Game Review | Game of Thrones | Season 1, Episode 3 | "The Sword in the Darkness"
Episode Summary: Asher sets off for Meereen in hope of finding an army to lead in the fight against the House Whitehill. Meanwhile, in King's Landing, Mira, caught in the city's political turmoil following the recent events, is still at work finding a powerful ally to aid her family in their struggle. (Wikipedia)
*** SPOILER ALERT – Do not read any further if you want to avoid spoilers ***
After this episode, it’s now the halfway point of the season and momentum is growing across all the storylines, although I still can’t see how a couple of them can possibly have an effect on the outcome of the central Forrester vs Whitehill plot.
Starting in the north, Gared is adjusting to life at the Wall, taking his vows of brotherhood to the Night’s Watch and being assigned to the Rangers. There’s a further tie-in to the TV series here as he also volunteers to help Jon deal with the Night’s Watch mutineers at Craster’s Keep, which is pretty cool although I can’t see Gared actually joining that expedition somehow.
One reason is that Gared’s uncle visits to drop off some Ironwood for the Watch, but also to give Gared a map to the North Grove, which Lord Forrester mentioned in his dying breath. A friend of Gared’s, Cotter, steals the map and then reveals to him that he’s a Wildling and can help Gared get to where he wants to go.
The other reason is that a new member of the Night’s Watch this episode is Britt, a Whitehill soldier who killed Gared’s family. The pair end up fighting on the Wall and it doesn’t go well for Britt, which means that the future doesn’t look too shiny for Gared either.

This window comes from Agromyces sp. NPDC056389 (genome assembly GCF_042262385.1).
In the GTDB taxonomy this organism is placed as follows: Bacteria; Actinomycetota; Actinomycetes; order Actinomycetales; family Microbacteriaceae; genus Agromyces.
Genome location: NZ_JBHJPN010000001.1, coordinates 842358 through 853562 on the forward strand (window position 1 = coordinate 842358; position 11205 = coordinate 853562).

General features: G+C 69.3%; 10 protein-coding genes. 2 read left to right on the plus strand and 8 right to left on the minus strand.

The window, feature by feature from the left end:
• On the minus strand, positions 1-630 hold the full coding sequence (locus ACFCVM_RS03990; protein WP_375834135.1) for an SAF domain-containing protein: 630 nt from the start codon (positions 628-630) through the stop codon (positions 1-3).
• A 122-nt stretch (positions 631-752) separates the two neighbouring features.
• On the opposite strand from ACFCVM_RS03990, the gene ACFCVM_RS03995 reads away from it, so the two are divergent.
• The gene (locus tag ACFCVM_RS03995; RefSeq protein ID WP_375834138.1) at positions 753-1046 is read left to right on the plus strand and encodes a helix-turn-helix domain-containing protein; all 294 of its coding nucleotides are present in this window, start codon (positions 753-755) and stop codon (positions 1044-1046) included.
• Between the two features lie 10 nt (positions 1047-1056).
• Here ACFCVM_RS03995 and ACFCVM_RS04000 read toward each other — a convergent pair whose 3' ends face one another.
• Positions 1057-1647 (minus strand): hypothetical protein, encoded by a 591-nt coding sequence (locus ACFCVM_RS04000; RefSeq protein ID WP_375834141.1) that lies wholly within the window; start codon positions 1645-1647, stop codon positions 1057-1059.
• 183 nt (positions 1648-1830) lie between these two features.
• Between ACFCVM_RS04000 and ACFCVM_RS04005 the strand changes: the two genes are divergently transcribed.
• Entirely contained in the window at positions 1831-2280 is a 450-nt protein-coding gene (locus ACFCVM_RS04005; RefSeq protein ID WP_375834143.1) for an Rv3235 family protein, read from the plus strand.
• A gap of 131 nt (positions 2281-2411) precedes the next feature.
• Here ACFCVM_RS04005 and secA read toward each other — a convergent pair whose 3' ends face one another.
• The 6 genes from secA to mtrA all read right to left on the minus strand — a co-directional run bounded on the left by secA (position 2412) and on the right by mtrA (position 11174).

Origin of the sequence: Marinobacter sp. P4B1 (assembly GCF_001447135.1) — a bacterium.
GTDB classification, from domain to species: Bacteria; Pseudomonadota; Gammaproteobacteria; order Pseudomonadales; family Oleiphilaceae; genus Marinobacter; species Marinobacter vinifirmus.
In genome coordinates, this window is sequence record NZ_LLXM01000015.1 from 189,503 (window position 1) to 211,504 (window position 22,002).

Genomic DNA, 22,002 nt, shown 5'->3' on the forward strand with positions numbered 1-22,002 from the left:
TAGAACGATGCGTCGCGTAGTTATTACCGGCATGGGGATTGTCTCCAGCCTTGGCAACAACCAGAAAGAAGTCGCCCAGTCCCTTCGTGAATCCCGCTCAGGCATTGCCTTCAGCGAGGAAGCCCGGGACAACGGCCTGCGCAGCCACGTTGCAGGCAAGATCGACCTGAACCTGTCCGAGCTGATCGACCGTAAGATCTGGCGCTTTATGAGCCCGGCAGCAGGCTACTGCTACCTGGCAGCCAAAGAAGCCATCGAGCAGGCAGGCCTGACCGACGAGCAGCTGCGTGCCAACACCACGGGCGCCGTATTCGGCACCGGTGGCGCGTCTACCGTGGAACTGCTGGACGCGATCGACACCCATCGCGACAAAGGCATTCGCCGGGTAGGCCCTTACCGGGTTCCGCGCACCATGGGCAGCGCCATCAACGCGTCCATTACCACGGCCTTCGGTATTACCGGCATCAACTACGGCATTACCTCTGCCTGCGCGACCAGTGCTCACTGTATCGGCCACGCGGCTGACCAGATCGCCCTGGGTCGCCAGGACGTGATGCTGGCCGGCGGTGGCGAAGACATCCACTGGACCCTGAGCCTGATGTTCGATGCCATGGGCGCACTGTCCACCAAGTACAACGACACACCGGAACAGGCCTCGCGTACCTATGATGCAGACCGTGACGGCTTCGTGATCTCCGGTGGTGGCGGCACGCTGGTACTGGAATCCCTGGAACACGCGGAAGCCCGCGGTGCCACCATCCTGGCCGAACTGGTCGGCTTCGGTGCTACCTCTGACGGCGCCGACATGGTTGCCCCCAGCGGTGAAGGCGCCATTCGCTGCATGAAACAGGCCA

In the south, I was pleasantly surprised to see a lot of more of Mira this episode, even if Margaery ended up angry at her for working with Tyrion. It then got even worse for the Forrester girl as the events of the Purple Wedding unfolded, leaving her partnership with the Imp in ruins.
At Ironrath, things are a little more disappointing as there are a few moments when the story really feels forced to get where Telltale want events to play out in a certain manner and, despite a few brighter moments (including near the very end of the episode), the drama never quite played out as I’m sure the writers would have hoped, simply because it felt too much like there was no influence the player could have on proceedings.
Even then, it still felt like something actually happened compared to Asher, whose story got the short end of the stick this time out. There’s an early encounter with Drogon, but that’s pretty much it until the very end of the episode when he earns a meeting with none other than Daenerys Targaryen, who would like to know exactly where her dragon is.
The two high points of the episode for me were both related to exceptional use of the music, which made the sequences concerned really feel like they belonged in an episode of the show:
The first was after the Purple Wedding, where Mira dashed to Tyrion’s chambers after his arrest to steal a royal decree that she had turned down earlier in a vain attempt to appease Margaery.
The second was the very end as the music slowly swelled in background as Rodrik and Talia had a hopeful conversation after his ‘submission’ to Gryff Whitehill, Mira burned the decree to remove the link between her and the now-disgraced Tyrion, and Asher got to meet the Mother of Dragons.
In the heat of the moment, I was geeking out over the choice of the music used to close “The Sword in the Darkness” and was ready to rate this episode higher than the last, but on reflection, I don’t think this episode is really that good, but am pleased the series seems to be very much on an upwards trajectory after the disappointing start to the season.